Issue 71 - 4 March 2001


After the weather problems which have curtailed cycling in recent months, now there is foot and mouth disease, so rides in the country are out for the time being. Expect cycling events to be affected - the Origami Ride on 10th March is either cancelled, or possibly relocated - check with John Pinkerton if you were planning to attend. Having to stop riding in the country is a pretty small thing compared to the problems of those directly and indirectly engaged in the farming industry, but from a purely selfish point of view I hope that it is cleared up before it impinges on the holidays I had planned in April and May.

PylonIn the last issue, I mentioned a trip to Bradford on Avon, and a brief ride on the latest Moulton New Series Speed model (Pylon) - just to prove I did finally get around to riding it then, here is one of the pictures taken by Graham McDermott at the time. This is a very unusual picture of me on a cycle, as I am rarely seen without a helmet. A much more interesting picture of Moulton in action appears in the Moulton section below. 

Plans to abandon using Demon are having to be revised, as only the Turnpike mailing software of demon seems to be able to mail out FSN! Investigations are continuing, but whether or not I solve this problem, I would prefer anyone sending me email to use as my email address - this is checked more often than the other addresses.

First puncture of the year

As I disembarked from the train at Stechford last week, on my way to an evening meal at the newly reopened India Garden Restaurant, I discovered the rear tyre (Schwalbe Marathon) of the Brompton was flat. Of course it would be the rear tyre, which is particularly troublesome on a Brompton. Attempts to locate the puncture without removing the wheel were unsuccessful, so it had to come out. I much prefer to fix a puncture on the spot, rather than fit another tube and then have to repair the original later - I do carry a spare tube, and sometimes have to use it if I can't find the puncture without access to a bowl of water. Luckily this puncture was easily located and repaired, but the whole process took about 25 minutes (including unloading and loading), and I got filthy in the process. Fortunately I had allowed very adequate time for the journey, and arrived at my destination with 5 minutes to spare. I'd chosen the Brompton for this journey because I was carrying a notebook computer, for which the Brompton bag is very convenient, and also I thought it would be easier to store the bike safely on arrival if I went direct to the restaurant. As it transpired, the Brompton also proved to be a fortunate choice for its portability: we finished dinner at 9:30, which meant that I had the prospect of a short ride to Erdington station, a 45 minute wait there for a train, then a 30 minute wait at Birmingham New Street for a train to Tipton and then a ride back home. Riding the whole way would take no longer, but in the dark at that time, and unsure of the route, this was not an attractive option, but happily Rita and Tony Skidmore offered me and the Brompton a lift in their car, which got me 2/3 of the way home, and saved over one hour. Without a compact folder like the Brompton this would not have been an option, so the benefits of the folder were proved again.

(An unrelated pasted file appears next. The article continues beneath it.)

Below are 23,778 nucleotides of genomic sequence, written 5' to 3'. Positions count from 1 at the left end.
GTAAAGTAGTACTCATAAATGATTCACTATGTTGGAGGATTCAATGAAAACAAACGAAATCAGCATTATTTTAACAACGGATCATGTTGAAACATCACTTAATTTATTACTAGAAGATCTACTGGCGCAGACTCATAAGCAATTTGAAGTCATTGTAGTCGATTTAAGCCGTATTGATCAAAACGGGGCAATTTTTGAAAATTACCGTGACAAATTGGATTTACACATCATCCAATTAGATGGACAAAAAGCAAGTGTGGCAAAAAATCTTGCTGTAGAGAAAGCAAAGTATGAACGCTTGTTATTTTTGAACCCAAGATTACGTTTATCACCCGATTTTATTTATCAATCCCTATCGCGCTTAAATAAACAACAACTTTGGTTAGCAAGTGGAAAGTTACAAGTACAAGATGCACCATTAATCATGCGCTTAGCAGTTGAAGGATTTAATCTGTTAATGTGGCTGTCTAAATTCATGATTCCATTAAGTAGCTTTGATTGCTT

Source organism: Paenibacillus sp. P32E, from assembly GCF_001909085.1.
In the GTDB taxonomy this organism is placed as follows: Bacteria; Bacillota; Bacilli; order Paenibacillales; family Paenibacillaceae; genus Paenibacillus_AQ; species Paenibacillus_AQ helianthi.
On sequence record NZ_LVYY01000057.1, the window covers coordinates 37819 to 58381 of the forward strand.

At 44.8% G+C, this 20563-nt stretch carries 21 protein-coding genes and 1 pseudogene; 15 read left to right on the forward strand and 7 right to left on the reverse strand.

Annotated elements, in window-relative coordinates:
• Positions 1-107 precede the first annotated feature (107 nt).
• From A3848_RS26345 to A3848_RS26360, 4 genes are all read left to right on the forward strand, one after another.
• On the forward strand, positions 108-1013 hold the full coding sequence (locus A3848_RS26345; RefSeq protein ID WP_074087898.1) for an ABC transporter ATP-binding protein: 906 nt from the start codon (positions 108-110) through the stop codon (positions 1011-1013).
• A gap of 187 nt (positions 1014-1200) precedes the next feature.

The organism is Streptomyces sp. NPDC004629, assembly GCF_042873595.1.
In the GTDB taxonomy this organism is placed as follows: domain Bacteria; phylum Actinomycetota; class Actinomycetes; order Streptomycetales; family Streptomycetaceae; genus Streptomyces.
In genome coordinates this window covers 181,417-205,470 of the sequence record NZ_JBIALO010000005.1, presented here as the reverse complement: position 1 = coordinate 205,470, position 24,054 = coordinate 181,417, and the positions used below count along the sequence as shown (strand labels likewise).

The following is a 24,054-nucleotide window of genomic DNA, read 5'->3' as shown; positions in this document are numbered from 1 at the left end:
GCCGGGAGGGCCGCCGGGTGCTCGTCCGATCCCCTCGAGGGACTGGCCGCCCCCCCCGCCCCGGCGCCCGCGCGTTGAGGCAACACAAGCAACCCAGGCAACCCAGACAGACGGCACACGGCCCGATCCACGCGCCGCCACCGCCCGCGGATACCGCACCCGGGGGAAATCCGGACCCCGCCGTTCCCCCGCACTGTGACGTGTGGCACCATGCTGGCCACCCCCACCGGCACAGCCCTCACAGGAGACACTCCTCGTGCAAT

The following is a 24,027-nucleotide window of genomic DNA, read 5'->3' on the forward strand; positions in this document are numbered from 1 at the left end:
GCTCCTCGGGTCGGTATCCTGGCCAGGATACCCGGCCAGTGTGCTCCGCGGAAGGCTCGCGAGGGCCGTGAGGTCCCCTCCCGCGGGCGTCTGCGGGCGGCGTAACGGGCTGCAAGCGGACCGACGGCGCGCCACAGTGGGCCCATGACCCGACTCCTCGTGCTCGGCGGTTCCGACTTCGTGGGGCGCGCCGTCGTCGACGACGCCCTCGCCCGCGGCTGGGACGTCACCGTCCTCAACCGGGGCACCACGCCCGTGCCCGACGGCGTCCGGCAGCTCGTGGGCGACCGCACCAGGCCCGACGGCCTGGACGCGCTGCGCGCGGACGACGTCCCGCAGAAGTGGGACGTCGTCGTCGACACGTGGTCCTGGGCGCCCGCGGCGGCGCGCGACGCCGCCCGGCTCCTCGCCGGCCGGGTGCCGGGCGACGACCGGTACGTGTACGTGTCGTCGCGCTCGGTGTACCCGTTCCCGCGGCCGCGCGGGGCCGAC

On the subject of punctures, I think the main factors which determine how many you get are:

Every so often someone seems to claim to have discovered the Holy Grail - a puncture free tyre. I'm a sceptic about magic solutions to problems, whether it is punctures or anything else. At best, Tnstaafl (There's no such thing as a free lunch).  Solid tyres, for example, have generally proved difficult to fit, have poor rolling resistance, and poor grip, and just about everyone who has ever tried any type of (airless) solid tyre seems to have concluded they would rather use conventional pneumatic tyres and suffer the occasional puncture. Tuffy tape and similar relatively rigid inserts may reduce punctures, but a lot of people have actually found that unless carefully fitted it can damage a tube unrepairably, it adds weight to the wheel - the last place you want additional weight - and is likely to have a detrimental effect on ride, even if not a very large one.

I shall continue to carry round a spare tube and a puncture repair outfit, with lots of patches - including a few glueless ones in case I find the rubber solution has dried up when I need to use it.

More on punctures (unfortunately)

I wrote the previous section at about 07:00 on Thursday 22nd; at 10:00 I went to the front door to go to the Post Office, and noticed that the rear tyre (Bridgestone) of the AM was flat. Two punctures in less than 3 days - different bikes, different tyres, and very different roads and riding conditions (Tile Hill/Stechford/Erdington on the Brompton, a very enjoyable ride in the country on the AM on Wednesday). I'm not sure that I am pleased to have got such immediate and positive proof of what I had just written though ...